Current research suggests that kids spend as much as six hours per day in front of some type of screen. Can such excess be linked to obesity? The television has been with us for nearly 60 years, and for nearly as long its impact has been the subject of endless scrutiny. As a result, we now know more about the emotional, physiological and cognitive development of children – those who do watch television, and those who don’t. But recent and current research is unpacking even more data about how screen time could contribute to obesity.
The focus today is on advertising. Research into advertising – particularly television advertising – has revealed correlations between what children are watching in those fragmented slips of time between regular programs, and both their preferences for and perceptions of food.
According to a 2010 global television study, Canadian children are exposed to an average of six food advertisements per hour, with just over 80 per cent of these advertisements being for “noncore” food – products that are relatively high in undesirable nutrients such as salt, fat or sugar. During children’s peak viewing times, as much as 60 per cent of the advertising is focused specifically on fast food, unhealthy breakfast cereals and snack food.
“One of the disturbing things we found in the international study was that Alberta had the second highest rate of food and beverage ads – seven per hour,” notes Dr. Kim Raine, Professor in the School of Public Health at the University of Alberta and one of the authors of the global study. “We then analyzed the nutritional content of a ‘TV diet’, a diet consisting of only those foods advertised. The sugar and salt content were much higher than recommendations to protect health. Fat was not as high as expected, although still would not be considered a “healthy” level. The fat calories were probably diluted by the high sugar content of the diet.”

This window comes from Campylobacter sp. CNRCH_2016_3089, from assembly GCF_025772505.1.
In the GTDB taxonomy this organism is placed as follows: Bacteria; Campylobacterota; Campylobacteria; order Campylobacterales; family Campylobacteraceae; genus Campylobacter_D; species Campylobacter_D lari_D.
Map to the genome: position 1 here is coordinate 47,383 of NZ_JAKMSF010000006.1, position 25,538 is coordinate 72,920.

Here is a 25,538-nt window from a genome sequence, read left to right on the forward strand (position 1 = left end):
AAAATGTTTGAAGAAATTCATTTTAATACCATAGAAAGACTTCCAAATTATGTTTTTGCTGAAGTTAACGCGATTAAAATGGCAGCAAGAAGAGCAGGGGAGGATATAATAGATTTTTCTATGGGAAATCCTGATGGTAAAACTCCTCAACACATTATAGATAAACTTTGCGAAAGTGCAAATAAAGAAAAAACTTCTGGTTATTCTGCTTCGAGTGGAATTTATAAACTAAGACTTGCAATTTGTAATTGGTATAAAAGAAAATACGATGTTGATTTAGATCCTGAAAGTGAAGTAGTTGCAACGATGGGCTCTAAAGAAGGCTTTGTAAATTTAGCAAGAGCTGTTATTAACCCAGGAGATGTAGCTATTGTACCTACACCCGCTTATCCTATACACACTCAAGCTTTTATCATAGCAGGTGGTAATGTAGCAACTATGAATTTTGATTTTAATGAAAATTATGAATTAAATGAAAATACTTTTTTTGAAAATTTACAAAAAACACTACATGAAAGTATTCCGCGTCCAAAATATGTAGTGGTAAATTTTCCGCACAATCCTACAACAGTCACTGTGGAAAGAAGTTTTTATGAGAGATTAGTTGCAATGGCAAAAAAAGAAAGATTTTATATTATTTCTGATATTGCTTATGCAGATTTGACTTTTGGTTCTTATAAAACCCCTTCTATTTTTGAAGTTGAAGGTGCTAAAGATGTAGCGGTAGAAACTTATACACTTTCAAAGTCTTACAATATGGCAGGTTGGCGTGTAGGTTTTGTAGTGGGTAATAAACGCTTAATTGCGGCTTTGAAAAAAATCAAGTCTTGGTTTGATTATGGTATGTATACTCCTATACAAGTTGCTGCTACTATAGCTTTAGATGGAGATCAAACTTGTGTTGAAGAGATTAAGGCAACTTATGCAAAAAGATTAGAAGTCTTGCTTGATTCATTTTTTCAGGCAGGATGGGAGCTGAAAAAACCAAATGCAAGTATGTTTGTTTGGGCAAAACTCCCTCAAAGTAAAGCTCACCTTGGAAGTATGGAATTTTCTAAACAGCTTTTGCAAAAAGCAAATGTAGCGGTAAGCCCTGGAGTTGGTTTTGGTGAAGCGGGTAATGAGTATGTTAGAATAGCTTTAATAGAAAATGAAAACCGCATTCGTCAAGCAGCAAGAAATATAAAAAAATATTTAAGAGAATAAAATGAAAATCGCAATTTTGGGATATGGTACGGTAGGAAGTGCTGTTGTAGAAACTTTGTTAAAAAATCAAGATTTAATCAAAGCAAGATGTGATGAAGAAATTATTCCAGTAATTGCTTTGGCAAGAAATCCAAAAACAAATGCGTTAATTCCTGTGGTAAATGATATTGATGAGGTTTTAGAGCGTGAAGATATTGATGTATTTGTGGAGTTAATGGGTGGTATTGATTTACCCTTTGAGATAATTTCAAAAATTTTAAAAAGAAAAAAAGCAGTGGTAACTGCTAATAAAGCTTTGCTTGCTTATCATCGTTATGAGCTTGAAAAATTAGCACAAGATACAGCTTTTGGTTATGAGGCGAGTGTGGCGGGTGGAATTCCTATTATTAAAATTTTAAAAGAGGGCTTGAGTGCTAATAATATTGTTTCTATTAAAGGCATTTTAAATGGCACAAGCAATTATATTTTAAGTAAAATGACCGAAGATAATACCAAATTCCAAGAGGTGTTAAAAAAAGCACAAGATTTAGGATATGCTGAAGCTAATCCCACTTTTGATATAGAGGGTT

The fact that such advertising can be directly related to children’s preferences and to purchasing decisions in the grocery store is cause for concern, especially in terms of both short- and long-term health.
“There is a correlation between the increasing amounts of exposure to food advertising and increasing levels of overweight and obese children,” explains Raine. “Kids today start watching television as young as five months of age. Back in the 1970s, it was four years of age. This is a huge difference. Kids are growing up in a TV culture, and exposure to advertising and marketing is a part of that.”
Another 2010 study, which looked at associations between television content and children’s weight, found that while television may be a sedentary activity, it could not be directly linked with obesity in kids. Rather, by looking at programming on commercial television, educational (non-commercial) television and video/DVD against children’s viewing habits, level of exercise and BMI, researchers were able to conclude that that relationship between children’s obesity and television viewing could be associated with obesogenic food advertisements.
To assess this within the Canadian context, Dr. Monique Potvin Kent, a researcher at the Institute of Population Health at the University of Ottawa, recently published a study in the International Journal of Pediatric Obesity that compares the food advertisement exposure of English and French-speaking children in Quebec and Ontario. In Quebec, the Consumer Protection Act bans the commercial advertising of products that are directed to children when children consist of 15% of the audience. Potvin Kent’s results showed that child-specific advertising for such products as “fun foods” or those endorsed by promotional characters were far less prevalent in the preferred television viewing of French Quebec children. In particular, candy, snack foods and breakfast cereals were seen less often by French Quebec children.
However, the study showed that the Consumer Protection Act has some serious limitations.